Hafsid Dynasty

The fall of the Almohad dynasty in the battle of Al Akab, 609 AH / 1212 AD by King of Castile Alfonso VI in Andalusia caused chaos in the state's affairs and made way to the emergence of various uprisings. Abou Zakaria Yahya al-Hafsi took advantage of the Almohad state's weakness, the departure of their successors, and the fragmentation of their power, and declared his independence in the year 627 AH / 1229 AD, establishing Tunis as the capital of his state. The Hafsid dynasty's borders encompassed Tripoli, Tunisian Diars, and the province of Constantine, and loyalty was professed to him in Andalusia. The rule continued with Banou Hafs. The last of whom was Mohammad ibn al-Hassan, during whose reign the Hafsid empire fell to the Ottomans in the year 981 AH / 1573 AD, after ruling in Africa for about 354 years, including 315 years in the Algerian east.

Ubayadids Dynasty

The Maghreb was governed by three distinct emirates in the 3rd century AH, which brought together warring tribes into political entities that alleviated their disputes. As a result, people dedicate their time to economic and scientific endeavors. Famine and epidemics spread during the second part of the 2nd century. The Maghreb had become aware of the Shi'a imams in the East, as well as the political weakness that came upon it, as a consequence of its partition into mini-Dynastys. In addition to the degree of its economic vulnerability, as a result of the famines and plagues that have befallen it. Ubayd Allah Al-Mahdi faced pressure and persecution from the Abbasids, so he sought to hide in Maghreb nations far from the Abbasid Caliphate, and he dispatched his preacher, Aba Abdullah Al-Hussein bin Ahmed, to speak for his cause. Ubayd Allah Al Mahdi had enough religious advocacy and political acumen that qualified him to establish the Ubayadis Dynasty among the arms of the Kutama tribe, which had a bond with the war position of its men and the weakness of the last Aghlabid princes Ziyadah Allah, who was victorious over him in the battle of Arbes in the year 296 AH / 909 AD.

Zirid dynasty

In the year 335 AH / 946 AD, Abu Yazid al-Kharji, also known as the Man on the Donkey, revolted against the Fatimid Shiite government (the Ubayyadids). So Al-Mansur Al-Fatimi went to Maqra and begged Ziri bin Munad Al-Sinhaji to assist him in putting an end to this outsider's movement. And after the revolt was over, Al-Mansur Al-Fatimi honored Ziri bin Mounad and appointed him at the head of Tihert, Baghaya, Masila, the Zab and Hodna. Ziri bin Manad established Asher as the capital of his dynasty and issued a currency in his honour. Belkin bin Ziri was appointed Emir of the Islamic Maghreb following the expulsion of the Fatimids from the Maghreb to Egypt in 361 AH / 972 AD. The Zenata tribe revolted against Badis ibn Al-Mansur during his rule in 386 AH / 996 AD. He commanded his uncle Hammad to put an end to the revolt, and in exchange, he requested that the Middle Maghreb be given to him. Hammad was able to put down the Zenata tribe's insurrection in 395AH/1005AD. As a result, the Zirid state was divided into two parts: the eastern portion, which included the Lower Maghreb and its capital, Kairouan, and the western part, which included the Central Maghreb and its capital, the Kâala, followed by Bejaia. He professed his allegiance to the Abbasid Caliph in Baghdad and the Sunni religion during the reign of Al-Moua’iz bin Badis. He denounced the Fatimid king of Egypt and the Ismaili Shiite faith. This resulted in the arrival of Crescent Arabs in the Maghreb. Following then, the Zirid kingdom collapsed and fell victim to Norman domination. Until Abdelmoumen ben Ali was able to release the shores of the Zirid realm from this occupation and join it to his lands in the year 555 AH / 1160 AD, and the control of the Benou Ziri was abolished from the Maghreb countries.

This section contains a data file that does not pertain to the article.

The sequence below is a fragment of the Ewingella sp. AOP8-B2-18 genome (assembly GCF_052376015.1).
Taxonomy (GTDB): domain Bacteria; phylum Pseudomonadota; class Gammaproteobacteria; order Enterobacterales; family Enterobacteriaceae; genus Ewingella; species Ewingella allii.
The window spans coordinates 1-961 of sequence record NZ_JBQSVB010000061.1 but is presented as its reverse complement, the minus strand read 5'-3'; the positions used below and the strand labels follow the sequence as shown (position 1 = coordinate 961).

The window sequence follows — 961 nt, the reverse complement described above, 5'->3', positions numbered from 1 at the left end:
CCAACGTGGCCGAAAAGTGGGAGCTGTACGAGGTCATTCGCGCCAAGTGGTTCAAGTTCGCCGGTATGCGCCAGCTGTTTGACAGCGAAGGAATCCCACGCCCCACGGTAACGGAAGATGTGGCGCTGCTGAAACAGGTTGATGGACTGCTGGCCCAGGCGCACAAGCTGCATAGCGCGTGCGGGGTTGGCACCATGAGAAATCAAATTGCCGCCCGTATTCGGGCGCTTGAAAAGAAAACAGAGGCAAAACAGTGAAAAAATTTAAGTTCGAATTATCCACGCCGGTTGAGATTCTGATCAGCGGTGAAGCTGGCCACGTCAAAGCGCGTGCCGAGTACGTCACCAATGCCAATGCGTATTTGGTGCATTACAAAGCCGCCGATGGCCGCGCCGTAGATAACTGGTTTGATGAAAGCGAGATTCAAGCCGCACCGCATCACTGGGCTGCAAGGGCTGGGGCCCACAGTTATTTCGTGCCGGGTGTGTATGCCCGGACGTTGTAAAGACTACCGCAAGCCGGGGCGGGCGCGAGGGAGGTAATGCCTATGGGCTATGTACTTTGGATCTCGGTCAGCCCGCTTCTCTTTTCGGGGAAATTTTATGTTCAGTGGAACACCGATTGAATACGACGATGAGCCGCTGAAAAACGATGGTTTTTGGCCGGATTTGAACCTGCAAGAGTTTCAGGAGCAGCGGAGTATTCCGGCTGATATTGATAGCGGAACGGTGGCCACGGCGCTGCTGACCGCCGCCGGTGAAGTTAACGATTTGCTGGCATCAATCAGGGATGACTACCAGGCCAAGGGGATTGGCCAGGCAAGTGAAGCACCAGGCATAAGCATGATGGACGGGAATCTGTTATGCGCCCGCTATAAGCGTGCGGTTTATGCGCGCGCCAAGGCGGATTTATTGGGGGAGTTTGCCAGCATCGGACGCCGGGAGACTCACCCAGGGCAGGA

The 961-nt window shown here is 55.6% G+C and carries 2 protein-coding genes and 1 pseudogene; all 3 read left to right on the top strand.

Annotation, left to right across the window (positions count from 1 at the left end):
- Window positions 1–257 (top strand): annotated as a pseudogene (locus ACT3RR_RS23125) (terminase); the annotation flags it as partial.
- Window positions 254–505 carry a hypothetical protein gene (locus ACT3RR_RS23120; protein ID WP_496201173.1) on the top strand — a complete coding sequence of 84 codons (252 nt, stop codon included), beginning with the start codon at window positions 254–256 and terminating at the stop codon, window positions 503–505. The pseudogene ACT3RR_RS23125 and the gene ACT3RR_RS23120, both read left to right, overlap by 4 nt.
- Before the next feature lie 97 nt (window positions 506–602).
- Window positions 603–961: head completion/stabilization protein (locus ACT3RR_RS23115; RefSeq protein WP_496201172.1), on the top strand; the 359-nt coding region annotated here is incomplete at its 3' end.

Almohad dynasty (Algeria)

The vow of obedience to Muhammad bin Abdullah Tumart was made under a carob tree in the year 515 AH / 1121 AD, and the preachers proclaimed the vow and warned them of the obstacles they would face. Despite this, they remained patient. As a result, he called them the Almohads and fought multiple battles against the Almoravid dynasty before being defeated at the Battle of the Lake in the year 524 AH / 1130 AD during the siege of the Almoravid capital, Marrakesh. The Almohads then proceeded to the plain of Mendess in the heart of Zenata's territory and commenced their allegiance. Maymoune bin Hamdoun escaped to Mitja and wrote with devotion and allegiance to Abd al-Mu'min from there. The Almohads entered Tlemcen on Ramadan 29, 539 AH / March 26, 1145 AD, then returned to Oran and were able to enter it on the morning of Eid al-Fitr, 539 AH / March 26th, 1145 AD. They then took over the city of Miliana in the year 544 AH / 1149 AD, and Abd al-Mu'min stormed Bejaia, the capital of the Hammadids, in the month of Dhu al-Kadah in the year 547 AH / February 1152 AD. In the year 551 AH / 1156 AD, the Almohads were able to reach Pune (Annaba), and therefore conquer the whole Algerian territory.